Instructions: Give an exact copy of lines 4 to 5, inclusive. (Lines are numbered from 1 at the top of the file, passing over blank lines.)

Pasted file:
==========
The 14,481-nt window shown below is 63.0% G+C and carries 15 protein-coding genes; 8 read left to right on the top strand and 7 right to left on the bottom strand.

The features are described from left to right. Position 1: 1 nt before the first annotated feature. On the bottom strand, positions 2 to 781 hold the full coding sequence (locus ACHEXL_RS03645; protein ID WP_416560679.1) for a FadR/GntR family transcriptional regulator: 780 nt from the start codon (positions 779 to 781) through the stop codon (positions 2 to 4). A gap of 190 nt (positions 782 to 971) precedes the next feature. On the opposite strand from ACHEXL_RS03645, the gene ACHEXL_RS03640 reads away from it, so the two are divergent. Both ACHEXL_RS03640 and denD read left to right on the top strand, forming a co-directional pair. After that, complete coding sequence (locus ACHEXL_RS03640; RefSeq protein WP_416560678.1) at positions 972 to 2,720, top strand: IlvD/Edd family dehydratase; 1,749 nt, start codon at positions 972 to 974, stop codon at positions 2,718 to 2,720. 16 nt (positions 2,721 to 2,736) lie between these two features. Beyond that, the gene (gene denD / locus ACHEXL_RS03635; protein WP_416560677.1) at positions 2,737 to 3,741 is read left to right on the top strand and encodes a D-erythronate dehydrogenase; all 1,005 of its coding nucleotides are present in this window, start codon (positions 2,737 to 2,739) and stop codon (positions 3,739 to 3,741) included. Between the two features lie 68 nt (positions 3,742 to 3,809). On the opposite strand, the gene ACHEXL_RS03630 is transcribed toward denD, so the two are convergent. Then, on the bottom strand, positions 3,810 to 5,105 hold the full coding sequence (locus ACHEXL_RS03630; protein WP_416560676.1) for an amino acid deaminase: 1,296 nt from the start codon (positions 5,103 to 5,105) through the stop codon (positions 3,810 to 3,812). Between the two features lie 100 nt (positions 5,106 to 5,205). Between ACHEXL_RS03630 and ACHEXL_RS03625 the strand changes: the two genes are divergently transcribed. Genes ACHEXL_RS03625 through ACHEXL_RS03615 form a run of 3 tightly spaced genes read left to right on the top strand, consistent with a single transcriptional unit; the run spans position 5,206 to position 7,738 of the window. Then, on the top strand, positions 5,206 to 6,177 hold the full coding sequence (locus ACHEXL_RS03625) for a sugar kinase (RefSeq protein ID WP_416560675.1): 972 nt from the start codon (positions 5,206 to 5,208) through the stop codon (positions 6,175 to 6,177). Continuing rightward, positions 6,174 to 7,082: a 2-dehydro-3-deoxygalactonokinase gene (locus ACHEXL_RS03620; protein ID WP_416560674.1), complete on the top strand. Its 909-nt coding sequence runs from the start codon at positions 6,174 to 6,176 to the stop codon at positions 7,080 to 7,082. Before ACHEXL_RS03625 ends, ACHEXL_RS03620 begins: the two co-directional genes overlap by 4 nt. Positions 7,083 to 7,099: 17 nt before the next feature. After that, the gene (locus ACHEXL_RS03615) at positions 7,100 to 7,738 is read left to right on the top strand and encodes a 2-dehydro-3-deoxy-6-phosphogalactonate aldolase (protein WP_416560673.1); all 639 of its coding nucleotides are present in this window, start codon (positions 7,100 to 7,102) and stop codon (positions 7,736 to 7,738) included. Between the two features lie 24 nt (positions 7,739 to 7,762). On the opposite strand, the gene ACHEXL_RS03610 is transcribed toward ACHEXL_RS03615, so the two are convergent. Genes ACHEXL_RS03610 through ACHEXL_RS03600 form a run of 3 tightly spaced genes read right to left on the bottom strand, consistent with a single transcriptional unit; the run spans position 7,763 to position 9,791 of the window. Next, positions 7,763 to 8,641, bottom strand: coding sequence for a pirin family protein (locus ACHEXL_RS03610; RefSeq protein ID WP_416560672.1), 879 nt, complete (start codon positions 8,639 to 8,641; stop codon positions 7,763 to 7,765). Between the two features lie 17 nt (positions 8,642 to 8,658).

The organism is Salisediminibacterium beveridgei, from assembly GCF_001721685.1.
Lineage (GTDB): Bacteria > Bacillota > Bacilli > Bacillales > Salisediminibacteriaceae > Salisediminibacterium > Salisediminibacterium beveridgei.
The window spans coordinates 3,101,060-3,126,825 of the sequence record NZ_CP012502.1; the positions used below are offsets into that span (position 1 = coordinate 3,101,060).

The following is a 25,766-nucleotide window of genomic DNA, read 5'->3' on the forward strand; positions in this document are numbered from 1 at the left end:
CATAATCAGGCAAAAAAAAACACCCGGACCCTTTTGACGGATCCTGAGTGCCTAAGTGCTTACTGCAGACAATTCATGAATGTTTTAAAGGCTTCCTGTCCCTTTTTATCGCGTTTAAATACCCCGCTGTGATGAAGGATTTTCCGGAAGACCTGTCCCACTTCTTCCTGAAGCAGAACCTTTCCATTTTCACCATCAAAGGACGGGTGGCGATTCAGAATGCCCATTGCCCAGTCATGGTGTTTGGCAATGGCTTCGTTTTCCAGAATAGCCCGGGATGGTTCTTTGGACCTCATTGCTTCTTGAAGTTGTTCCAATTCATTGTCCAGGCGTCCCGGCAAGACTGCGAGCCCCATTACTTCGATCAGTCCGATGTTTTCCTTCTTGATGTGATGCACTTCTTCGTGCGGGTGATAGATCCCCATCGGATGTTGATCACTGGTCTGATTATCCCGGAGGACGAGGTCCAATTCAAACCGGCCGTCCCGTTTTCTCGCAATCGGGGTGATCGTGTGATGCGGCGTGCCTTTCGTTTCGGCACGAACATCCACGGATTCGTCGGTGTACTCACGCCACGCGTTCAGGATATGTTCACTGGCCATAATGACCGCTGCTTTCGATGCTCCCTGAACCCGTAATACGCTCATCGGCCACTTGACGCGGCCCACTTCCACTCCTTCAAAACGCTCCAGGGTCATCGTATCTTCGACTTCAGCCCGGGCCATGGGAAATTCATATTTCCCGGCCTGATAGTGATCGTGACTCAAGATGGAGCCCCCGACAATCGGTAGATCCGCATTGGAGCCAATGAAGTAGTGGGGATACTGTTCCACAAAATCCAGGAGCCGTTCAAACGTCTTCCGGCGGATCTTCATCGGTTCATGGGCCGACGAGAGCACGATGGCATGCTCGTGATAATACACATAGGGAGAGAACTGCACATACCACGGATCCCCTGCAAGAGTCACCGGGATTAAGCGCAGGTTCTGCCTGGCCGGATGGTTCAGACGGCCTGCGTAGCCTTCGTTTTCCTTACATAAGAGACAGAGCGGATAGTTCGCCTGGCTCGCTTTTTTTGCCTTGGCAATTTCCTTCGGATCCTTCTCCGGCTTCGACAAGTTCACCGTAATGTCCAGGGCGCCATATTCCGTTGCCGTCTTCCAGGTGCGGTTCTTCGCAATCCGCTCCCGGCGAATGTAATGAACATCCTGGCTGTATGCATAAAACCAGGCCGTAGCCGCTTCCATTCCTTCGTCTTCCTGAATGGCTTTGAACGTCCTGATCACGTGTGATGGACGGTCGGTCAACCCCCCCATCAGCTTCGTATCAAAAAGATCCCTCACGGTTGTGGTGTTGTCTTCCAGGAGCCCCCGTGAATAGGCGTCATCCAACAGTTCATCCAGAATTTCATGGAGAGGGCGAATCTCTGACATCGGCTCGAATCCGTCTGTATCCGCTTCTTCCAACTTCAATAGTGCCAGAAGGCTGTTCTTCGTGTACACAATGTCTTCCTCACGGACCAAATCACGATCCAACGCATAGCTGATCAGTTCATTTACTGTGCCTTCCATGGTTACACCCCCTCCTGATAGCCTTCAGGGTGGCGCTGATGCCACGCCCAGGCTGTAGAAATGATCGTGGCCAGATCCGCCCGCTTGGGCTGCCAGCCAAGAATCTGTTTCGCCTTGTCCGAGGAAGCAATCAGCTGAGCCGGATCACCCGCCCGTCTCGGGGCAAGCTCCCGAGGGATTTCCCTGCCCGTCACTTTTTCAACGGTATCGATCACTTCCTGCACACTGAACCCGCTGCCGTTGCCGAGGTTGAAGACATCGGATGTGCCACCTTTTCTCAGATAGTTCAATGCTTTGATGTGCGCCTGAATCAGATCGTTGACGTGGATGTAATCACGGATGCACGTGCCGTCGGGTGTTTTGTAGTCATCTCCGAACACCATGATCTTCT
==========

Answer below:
Lineage (GTDB): Bacteria > Bacillota > Bacilli > Bacillales > Salisediminibacteriaceae > Salisediminibacterium > Salisediminibacterium beveridgei.
The window spans coordinates 3,101,060-3,126,825 of the sequence record NZ_CP012502.1; the positions used below are offsets into that span (position 1 = coordinate 3,101,060).